By: Cliff Kincaid,
Accuracy in Media
The “liberation of Palestine” is widely recognized as a euphemism for the destruction of Israel. But the term “Palestinians,” according to American-Israeli political commentator and journalist Sha’i ben-Tekoa, is itself a commonly used deception. The “Palestinians,” he argues, don’t really exist. They are an “invented” people whose purpose is to serve as the means by which the destruction of Israel and the Jews will ultimately be achieved.
Ben-Tekoa, author of the new book Phantom Nation: Inventing the ‘Palestinians’ as the Obstacle to Peace, told Accuracy in Media in an interview that the term “Palestinian people” originated with a Columbia University professor, the late Edward Said, who had a major influence on the thinking of such figures as President Barack Obama in Middle East affairs. Said originally described himself as a Lebanese Christian, but then began identifying himself as an ancient Palestinian, saying that the “Palestinians” had as much right to a homeland as the Jews— and so the quest for their own “Palestine” was born.
Ben-Tekoa took courses from Said at Columbia before moving to Israel, where he runs a website on how to “Deprogram program,” meaning that the prevailing narrative about Israel being the obstacle to peace in the region has to be analyzed and deconstructed before the real truth can be understood.
He had conducted research for the Office of Israel’s Prime Minister Yitzhak Shamir, and discovered that the term “Palestinians” didn’t emerge in United Nations resolutions until 1970, three years after the Six Day War that Israel won against the Arab states. “Before the 1970s there are no Palestinians on the table” for the United Nations to manipulate as a cause for “liberation,” he said.
“This is the language of liberation,” he says, “when there is nothing to liberate here. Palestine was liberated in 1948 when we Jews declared independence and returned it to their true ancient owners.”
Dr. Harris Schoenberg’s 1989 book, A Mandate for Terror: The United Nations and the PLO, describes how the world body came to endorse and embrace the terrorism campaign of the Palestine Liberation Organization (PLO). In the 1970s, international terrorism was rampant. In 1972, Palestinian terrorists murdered 11 Israeli athletes at the Olympics in Munich, Germany. Two years later, PLO chief Yasser Arafat addressed the U.N. General Assembly in New York, wearing a gun.
Ben-Tekoa acknowledges a Soviet role in this phony “liberation” narrative as well. At its core, he says, the Palestinian cause is Islamic, with its hatred of Israel and the West. But he says the PLO, its first chairman Yasser Arafat, and many of its factions had their bases in the Soviet Union and were trained by the Soviets.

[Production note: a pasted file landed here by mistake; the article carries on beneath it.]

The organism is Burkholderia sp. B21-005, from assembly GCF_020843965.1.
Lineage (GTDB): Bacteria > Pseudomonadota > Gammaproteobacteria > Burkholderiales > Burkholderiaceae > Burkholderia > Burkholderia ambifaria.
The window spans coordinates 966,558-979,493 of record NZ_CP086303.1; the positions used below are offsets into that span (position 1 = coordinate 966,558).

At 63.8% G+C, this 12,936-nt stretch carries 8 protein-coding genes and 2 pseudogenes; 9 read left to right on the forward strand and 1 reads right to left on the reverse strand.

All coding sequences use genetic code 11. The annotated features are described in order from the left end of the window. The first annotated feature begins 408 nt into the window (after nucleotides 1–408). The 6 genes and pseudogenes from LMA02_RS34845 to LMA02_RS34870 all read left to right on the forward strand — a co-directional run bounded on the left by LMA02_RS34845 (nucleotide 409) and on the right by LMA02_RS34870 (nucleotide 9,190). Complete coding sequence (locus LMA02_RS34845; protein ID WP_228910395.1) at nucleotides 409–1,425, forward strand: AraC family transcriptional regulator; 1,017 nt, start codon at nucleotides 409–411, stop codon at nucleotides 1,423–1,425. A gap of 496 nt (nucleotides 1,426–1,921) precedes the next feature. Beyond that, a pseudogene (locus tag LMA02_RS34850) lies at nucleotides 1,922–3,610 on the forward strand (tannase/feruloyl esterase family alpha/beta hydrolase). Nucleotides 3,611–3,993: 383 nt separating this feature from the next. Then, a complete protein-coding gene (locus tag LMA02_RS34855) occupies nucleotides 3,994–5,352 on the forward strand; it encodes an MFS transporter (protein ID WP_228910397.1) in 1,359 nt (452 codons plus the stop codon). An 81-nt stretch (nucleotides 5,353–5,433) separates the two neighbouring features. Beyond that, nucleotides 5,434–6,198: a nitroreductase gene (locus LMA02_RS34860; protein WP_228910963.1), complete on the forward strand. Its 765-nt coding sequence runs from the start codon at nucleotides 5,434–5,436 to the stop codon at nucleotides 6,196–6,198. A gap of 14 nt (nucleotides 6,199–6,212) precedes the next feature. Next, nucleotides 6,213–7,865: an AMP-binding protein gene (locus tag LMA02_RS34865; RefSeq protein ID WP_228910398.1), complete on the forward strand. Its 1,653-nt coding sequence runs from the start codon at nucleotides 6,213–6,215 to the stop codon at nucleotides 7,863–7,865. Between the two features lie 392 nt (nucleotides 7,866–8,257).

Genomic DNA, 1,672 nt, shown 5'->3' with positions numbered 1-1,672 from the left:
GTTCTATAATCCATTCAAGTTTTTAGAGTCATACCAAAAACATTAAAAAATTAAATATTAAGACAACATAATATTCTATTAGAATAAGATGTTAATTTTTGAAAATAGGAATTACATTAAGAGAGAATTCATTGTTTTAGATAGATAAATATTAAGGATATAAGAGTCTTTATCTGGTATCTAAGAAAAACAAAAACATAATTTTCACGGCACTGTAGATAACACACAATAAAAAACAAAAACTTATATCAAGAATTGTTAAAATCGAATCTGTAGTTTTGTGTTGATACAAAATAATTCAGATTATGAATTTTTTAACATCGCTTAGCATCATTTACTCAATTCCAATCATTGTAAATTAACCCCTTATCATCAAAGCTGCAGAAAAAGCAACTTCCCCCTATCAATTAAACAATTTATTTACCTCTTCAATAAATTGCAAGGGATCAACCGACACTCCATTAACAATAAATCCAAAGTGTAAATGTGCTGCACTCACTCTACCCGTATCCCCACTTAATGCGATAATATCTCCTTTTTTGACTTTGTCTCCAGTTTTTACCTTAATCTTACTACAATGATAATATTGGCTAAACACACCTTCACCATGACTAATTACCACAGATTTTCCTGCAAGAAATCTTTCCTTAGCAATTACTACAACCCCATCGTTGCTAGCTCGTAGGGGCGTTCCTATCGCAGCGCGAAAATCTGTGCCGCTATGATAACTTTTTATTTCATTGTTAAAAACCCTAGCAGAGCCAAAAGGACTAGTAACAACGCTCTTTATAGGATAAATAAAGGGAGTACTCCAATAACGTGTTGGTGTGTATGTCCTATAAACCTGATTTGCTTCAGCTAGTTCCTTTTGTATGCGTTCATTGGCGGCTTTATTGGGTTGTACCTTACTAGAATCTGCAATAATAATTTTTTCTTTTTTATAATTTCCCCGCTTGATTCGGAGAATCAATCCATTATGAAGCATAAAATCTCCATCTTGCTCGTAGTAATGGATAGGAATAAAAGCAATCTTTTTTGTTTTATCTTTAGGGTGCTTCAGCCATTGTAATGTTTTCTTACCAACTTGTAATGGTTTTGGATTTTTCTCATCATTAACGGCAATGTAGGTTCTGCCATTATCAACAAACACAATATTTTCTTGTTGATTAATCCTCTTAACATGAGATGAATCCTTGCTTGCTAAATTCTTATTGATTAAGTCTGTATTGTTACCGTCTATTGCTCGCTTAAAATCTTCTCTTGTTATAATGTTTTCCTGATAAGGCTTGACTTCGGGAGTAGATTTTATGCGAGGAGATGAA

He adds, “Both Islam and Communism are totalitarian systems and both of them ideologically hate Jews and are behind the murder of Jews. So they work together. But the history of Jewish-Arab relations…goes back thousands of years [and] predates the monstrosity of modern-day communism. Islam is a religion which is steeped in hostility toward the Jewish people.”
Christians in the Middle East, he notes, are also targets of this hostility. “It’s a nightmare for them these days.”
He notes that the current president of the Palestinian Authority, Mahmoud Abbas, who also serves as chairman of the PLO, did his Ph.D. work in the Soviet Union, at the KGB’s Patrice Lumumba University. The paper Abbas prepared offered the bizarre fantasy that there was no Holocaust and that the Jews murdered during World War II were actually killed by Zionists working with the Nazis.
The PLO’s first chairman was Yasser Arafat, identified by former communist intelligence officers as a Soviet operative. Ben-Tekoa says that Arafat was born in Cairo, Egypt, and his father was a lieutenant of the founder of the Muslim Brotherhood, the group that spawned many Islamist terrorist groups.
When the PLO was formed, ben-Tekoa said, “Arafat’s model was Fidel Castro. Arafat put on that military jacket and never took it off. He wanted to portray himself as a Third World liberation fighter but was a Muslim fanatic until the day he died.”
“Islam cannot tolerate the rebirth of the state of Israel,” he says.
As battles between Israel and the “Palestinians,” governed by the Palestinian Authority and Hamas, continue in the Middle East, it would seem that the semantic battle has been lost, as even the United States government has accepted a so-called “two-state solution.” Such proposals were offered several times over the past 15 years, but were ultimately rejected by the Palestinians. Even Israeli Prime Minister Benjamin Netanyahu said in 2009 that he is prepared to recognize a Palestinian state of some kind, subject to security conditions and their recognition of Israel as a Jewish state.
Radical left and secular elements have brought the Jewish state to this point, ben-Tekoa argues, by adopting a so-called “peace process” with the Palestinians that has only brought “murder and mayhem” to Israel.
Ben-Tekoa believes that Netanyahu’s response should have been, “There are no Palestinians,” and “they have no right to a state.”
Nevertheless, he thinks Netanyahu “knows the threat,” not only from the “Palestinians” but Iran, and will do what is necessary to assure Israel’s survival.
The additional problem, he says, is that “the Muslim brother in the White House” has “betrayed” Israel and is facilitating the Iranian nuclear weapons program.
Obama “wants them to have the bomb,” he said, adding, “It will change everything here. It is our number one strategic threat.”